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England fans go wild in pubs as Harry Kane equalises from the penalty spot

  /  autty

England fans erupted across the country as Harry Kane equalised from the penalty spot after the Three Lions conceded a stunning early goal in their crunch semi-final against the Netherlands tonight.

The England captain made no mistake from 12 yards, burying his spot-kick into the bottom left corner - sending tens of thousands of fans in Germany and millions more at home into a frenzy.

Fans were seen launching their pints into the air and embracing one another as England's Euros dream remains intact.

The equaliser came just 11 minutes after England fans were silenced by Xavi Simons' wonderstrike in the 7th minute. The 21-year-old nicked the ball off Declan Rice before powering the ball past a helpless Jordan Pickford.

The Three Lions, fresh from their dramatic penalty shoot-out win against Switzerland on Saturday, are playing for a place in what would be their first Euros final on foreign soil.

Both England and Dutch fans have descended on Dortmund in their droves for the tense clash which will end with only one country progressing to Sunday's final against Spain in Berlin.

Thousands of fans have packed out the drenched BVB Stadion Dortmund in Germany. The build-up was impacted by torrential rain pouring over supporters and soaking the pitch due to a leaking roof.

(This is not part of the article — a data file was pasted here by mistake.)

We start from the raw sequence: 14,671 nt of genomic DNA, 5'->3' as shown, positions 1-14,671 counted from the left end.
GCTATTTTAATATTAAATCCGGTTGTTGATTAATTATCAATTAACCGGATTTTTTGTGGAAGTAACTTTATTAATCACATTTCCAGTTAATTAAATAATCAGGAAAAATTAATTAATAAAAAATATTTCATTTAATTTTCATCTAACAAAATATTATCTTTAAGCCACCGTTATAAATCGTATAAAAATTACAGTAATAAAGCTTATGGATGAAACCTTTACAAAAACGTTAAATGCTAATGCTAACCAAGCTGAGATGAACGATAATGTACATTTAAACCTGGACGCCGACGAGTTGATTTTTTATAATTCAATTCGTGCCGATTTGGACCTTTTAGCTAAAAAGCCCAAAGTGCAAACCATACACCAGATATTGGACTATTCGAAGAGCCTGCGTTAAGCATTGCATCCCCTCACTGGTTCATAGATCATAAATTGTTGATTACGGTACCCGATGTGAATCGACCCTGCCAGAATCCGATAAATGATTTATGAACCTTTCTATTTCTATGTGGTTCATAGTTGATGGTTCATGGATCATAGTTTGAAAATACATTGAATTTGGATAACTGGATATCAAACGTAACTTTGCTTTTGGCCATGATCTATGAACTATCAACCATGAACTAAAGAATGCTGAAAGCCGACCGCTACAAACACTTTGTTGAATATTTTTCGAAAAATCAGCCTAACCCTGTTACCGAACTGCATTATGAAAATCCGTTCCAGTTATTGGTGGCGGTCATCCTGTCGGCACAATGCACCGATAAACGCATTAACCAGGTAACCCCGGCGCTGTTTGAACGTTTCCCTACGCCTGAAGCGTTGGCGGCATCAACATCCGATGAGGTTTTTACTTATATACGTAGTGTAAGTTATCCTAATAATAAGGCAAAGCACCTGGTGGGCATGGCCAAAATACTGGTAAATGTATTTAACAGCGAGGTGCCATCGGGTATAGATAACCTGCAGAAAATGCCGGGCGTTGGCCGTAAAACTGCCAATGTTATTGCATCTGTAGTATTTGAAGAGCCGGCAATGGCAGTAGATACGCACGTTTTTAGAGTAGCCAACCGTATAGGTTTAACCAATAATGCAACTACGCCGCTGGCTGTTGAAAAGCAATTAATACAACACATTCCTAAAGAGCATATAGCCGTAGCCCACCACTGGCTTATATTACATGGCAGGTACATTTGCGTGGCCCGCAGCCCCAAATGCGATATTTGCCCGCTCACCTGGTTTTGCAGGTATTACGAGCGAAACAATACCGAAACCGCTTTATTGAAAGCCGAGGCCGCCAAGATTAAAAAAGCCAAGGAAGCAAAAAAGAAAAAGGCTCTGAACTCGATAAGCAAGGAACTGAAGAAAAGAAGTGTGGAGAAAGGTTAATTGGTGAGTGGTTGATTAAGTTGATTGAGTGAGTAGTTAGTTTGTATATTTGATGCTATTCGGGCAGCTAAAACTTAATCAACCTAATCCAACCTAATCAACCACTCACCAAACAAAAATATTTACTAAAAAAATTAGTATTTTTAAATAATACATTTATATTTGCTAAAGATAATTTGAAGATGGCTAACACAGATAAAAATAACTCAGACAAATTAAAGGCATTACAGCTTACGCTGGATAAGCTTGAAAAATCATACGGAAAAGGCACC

Millions more England fans are watching the game at home as they flock to fan zones, pubs and bars across the country.

The Three Lions' star-studded squad have the support of an army of WAGs and the whole nation as they try to go one better than three years ago when they lost on penalties against Italy in the final at Wembley.

Although there has been minimal trouble at the tournament so far, Dutch hooligans injured five England fans in a series of attacks on Dortmund bars this afternoon which has threatened to overshadow the big occasion.

UK Police say groups of 'risk supporters' are known to be among the 80,000-strong Dutch support that has made the short trip across the border.

Some 40,000 Three Lions supporters are in Dortmund for the game as England play their third semi-final in the past four major tournaments.

Millions more will be watching back home on TV with 28million people expected to tune into ITV's coverage and an estimated 35million pints set to be poured.